All I want for Christmas is Apple Arcade


Sorry for not having paraphrased Mariah in this festive season in the title there. Let me rephrase more precisely – everything I need for Christmas, it’s Apple Arcade.

While all eyes are on Microsoft’s Xbox Game Pass often (and not without reason) when the discussion turns to game services, Apple Arcade has had an enviable 12 months. The mobile game buffet continues to grow at a steady pace, adding more and more ambitious games and casual titles, as well as a handful of mobile classics.

At pocket prices for a monthly subscription, it’s totally upset the way I play games. And, coupled with ever more powerful iPhone and iPad hardware and a growing market for iOS game controllers to pair them with, after many years of testing, Apple is finally offering a legitimate alternative to rivals like Sony, Microsoft, and Nintendo. . Yes, your first console should be a Switch, a PS5, or an Xbox Series X. But your second? With Apple Arcade, it should be the iPhone in your pocket.

Here’s a look back at Apple Arcade’s relatively short history, and how the past 12 months of great additions to its library have made its presence on my Christmas wishlist a dead certificate.

Disney melee mania

(Image credit: Apple)

A new challenger has appeared

It’s hard to call a company as big as Apple a “challenger” in any market it seeks to enter, but when it comes to games, that’s exactly what it is – du. less for the hardcore gamer. Aside from the doomed Pippin, he never puts himself in the same console space as Nintendo, Microsoft with Xbox or Sony with PlayStation, and so you can be forgiven for forgetting the high-performance gaming machine he has. put in your pocket in the form of the iPhone.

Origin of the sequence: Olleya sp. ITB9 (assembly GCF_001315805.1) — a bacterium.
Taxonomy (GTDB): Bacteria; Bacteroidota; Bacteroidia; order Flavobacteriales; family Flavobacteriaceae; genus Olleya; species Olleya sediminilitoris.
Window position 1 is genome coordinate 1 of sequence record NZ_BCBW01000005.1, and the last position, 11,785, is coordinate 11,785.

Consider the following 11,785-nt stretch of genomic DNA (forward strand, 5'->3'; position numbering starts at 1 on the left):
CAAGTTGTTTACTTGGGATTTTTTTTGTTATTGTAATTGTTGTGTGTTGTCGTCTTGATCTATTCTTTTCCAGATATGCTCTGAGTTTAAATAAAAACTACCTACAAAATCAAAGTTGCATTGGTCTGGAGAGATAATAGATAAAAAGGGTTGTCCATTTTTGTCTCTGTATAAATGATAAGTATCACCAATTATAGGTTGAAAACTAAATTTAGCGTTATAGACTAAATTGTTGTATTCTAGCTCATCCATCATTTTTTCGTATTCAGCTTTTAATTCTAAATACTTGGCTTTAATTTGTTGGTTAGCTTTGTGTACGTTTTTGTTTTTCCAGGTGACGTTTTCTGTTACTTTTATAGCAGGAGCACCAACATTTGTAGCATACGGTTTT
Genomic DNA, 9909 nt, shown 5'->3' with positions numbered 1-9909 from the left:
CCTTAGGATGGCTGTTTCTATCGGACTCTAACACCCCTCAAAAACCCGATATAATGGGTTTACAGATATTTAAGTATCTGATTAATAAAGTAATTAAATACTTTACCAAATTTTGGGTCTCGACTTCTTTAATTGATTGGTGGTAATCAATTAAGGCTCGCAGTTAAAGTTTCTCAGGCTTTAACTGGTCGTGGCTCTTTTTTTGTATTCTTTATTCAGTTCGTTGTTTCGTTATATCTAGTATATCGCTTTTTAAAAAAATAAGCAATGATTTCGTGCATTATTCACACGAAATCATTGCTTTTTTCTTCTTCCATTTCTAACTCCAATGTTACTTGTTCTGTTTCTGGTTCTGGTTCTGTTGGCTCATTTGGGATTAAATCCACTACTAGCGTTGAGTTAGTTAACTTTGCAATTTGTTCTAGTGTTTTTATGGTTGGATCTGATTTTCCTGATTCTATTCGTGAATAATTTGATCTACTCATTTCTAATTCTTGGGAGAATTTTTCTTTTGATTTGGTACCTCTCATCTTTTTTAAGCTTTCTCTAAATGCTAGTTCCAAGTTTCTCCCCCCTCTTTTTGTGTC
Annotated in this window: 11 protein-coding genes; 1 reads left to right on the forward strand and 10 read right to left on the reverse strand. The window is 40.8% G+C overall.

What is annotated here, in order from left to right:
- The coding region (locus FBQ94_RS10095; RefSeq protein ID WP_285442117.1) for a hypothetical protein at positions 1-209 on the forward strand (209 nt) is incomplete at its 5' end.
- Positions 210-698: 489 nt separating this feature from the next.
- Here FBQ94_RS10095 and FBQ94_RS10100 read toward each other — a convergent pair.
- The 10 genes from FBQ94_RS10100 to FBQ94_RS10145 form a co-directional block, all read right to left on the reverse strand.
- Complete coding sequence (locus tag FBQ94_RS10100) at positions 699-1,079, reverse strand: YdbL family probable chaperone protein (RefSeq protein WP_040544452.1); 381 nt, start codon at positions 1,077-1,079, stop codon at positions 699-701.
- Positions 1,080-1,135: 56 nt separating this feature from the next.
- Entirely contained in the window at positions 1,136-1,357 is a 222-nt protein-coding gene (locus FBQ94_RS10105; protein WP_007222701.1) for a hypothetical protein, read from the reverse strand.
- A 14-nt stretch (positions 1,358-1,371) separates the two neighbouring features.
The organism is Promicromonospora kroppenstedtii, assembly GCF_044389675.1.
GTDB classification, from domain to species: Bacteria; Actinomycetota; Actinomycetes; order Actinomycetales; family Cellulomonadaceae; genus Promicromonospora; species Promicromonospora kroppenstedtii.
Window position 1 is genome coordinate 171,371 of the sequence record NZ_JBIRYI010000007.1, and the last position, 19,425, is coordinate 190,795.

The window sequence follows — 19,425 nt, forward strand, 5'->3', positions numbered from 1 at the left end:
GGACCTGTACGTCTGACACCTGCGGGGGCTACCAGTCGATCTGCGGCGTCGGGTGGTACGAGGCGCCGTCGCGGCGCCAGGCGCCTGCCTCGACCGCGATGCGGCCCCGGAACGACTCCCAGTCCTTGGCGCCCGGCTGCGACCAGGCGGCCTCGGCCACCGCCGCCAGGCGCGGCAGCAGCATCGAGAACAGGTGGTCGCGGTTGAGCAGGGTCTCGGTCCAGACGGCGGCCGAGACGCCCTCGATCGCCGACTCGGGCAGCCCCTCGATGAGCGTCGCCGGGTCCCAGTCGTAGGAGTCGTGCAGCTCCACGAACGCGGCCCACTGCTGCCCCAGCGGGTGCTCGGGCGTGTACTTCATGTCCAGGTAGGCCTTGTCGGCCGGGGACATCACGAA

As a result, millions more people are playing games than without Cupertino’s smartphone, and the App Store is one of the biggest game libraries, if not the biggest. These are just games on a different scale – the genre you return to over and over again for five minutes at a time when there is nothing else to entertain you than your phone.

Apple Arcade then represented the company’s first major attempt in decades to position itself as a name that gamers of all faiths could come together under. Not just those who wanted to throw birds at pigs in castles, but also those who wanted to dive into full-scale adventures by some of the biggest names in game development. And these had to be exclusives – on mobile, at least – further enticing gamers to join the new $ 5-per-month service.

The initial response to the subscription launch in September 2019 was overwhelmingly positive. The library was well stocked with inventive and stylish games from top brands, performing well in all four major categories of Apple devices: phones, tablets, Macs, and an Apple TV set-top box.

But then there were the signs of a stutter. A Bloomberg report in June 2020, developer funding was withdrawn from titles in development, with the company focusing more on games that encouraged long-term engagement than on the oddities that had largely made up its initial roster. There was a feeling that the eccentricities that had made Apple Arcade so compelling, from the broken gadget simulator Carefully Assemble to the short but sweet fairy tale Pilgrims deckbuilder would be wasted in favor of more Candy Crush clones.

Fortunately, this was not the case. Apple Arcade has had its best year yet.

Arcade’s stellar year

Apple kept its commitment to regularly add new additions to its store and continued to reveal inventive and visually creative games throughout the year at a rate that made the monthly subscription fee seem like a drag. good deal.

Oceanhorn Chronos Dungeon kicked off in January, a clever multiplayer dungeon crawler with beautiful pixel art. But things got a lot more interesting at the end of January with NUTS: A Surveillance Story, which looked like Firewatch with a sinister squirrel and a unique filtered art style to complete its lightweight photography-based puzzles.

Mars brought us Cozy Grove, somewhere between Stardew Valley and Don’t Starve, a survival craftsman who looks like a picture book, and has since proven its worth on PC and Nintendo Switch (where you’ll pay $ / £ 15 for the privilege to play it.

Apple Arcade

(Image credit: Apple Arcade)

My favorite of the year is Wonderbox: The Adventure Maker, which launched in March. It’s a gorgeous adventure title that ticks so many boxes – essentially a “build your own Zelda”, it has elements of Minecraft, Little Big Planet, and in-depth social sharing elements that let you post and play games. great games of other people. Both a simple introduction to game design and a full-fledged fun toy box, it’s as accessible as these DIY games. And it’s also great fun in multiplayer for short, crisp bursts.